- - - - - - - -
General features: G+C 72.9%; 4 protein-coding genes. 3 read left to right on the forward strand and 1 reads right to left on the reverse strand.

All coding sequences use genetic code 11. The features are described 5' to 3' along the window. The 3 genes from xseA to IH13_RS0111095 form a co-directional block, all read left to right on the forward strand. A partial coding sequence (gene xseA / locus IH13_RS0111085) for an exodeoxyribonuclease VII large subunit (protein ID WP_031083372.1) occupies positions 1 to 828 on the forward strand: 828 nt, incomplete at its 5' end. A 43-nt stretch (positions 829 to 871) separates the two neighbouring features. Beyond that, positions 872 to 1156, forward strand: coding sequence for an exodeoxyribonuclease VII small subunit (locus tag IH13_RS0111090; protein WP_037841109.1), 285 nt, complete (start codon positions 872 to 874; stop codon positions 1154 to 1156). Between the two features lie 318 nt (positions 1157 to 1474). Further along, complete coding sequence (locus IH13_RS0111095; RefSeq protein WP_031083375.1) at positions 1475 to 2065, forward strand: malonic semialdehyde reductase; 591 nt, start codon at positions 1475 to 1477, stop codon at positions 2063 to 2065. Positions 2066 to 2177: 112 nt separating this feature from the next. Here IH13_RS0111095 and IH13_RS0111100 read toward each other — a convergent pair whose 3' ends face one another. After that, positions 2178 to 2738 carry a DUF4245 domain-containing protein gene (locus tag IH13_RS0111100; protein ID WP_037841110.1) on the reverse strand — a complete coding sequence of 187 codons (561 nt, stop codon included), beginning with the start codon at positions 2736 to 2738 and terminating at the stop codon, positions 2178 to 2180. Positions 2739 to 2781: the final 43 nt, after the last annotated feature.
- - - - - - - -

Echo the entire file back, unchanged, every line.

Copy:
General features: G+C 72.9%; 4 protein-coding genes. 3 read left to right on the forward strand and 1 reads right to left on the reverse strand.

All coding sequences use genetic code 11. The features are described 5' to 3' along the window. The 3 genes from xseA to IH13_RS0111095 form a co-directional block, all read left to right on the forward strand. A partial coding sequence (gene xseA / locus IH13_RS0111085) for an exodeoxyribonuclease VII large subunit (protein ID WP_031083372.1) occupies positions 1 to 828 on the forward strand: 828 nt, incomplete at its 5' end. A 43-nt stretch (positions 829 to 871) separates the two neighbouring features. Beyond that, positions 872 to 1156, forward strand: coding sequence for an exodeoxyribonuclease VII small subunit (locus tag IH13_RS0111090; protein WP_037841109.1), 285 nt, complete (start codon positions 872 to 874; stop codon positions 1154 to 1156). Between the two features lie 318 nt (positions 1157 to 1474). Further along, complete coding sequence (locus IH13_RS0111095; RefSeq protein WP_031083375.1) at positions 1475 to 2065, forward strand: malonic semialdehyde reductase; 591 nt, start codon at positions 1475 to 1477, stop codon at positions 2063 to 2065. Positions 2066 to 2177: 112 nt separating this feature from the next. Here IH13_RS0111095 and IH13_RS0111100 read toward each other — a convergent pair whose 3' ends face one another. After that, positions 2178 to 2738 carry a DUF4245 domain-containing protein gene (locus tag IH13_RS0111100; protein ID WP_037841110.1) on the reverse strand — a complete coding sequence of 187 codons (561 nt, stop codon included), beginning with the start codon at positions 2736 to 2738 and terminating at the stop codon, positions 2178 to 2180. Positions 2739 to 2781: the final 43 nt, after the last annotated feature.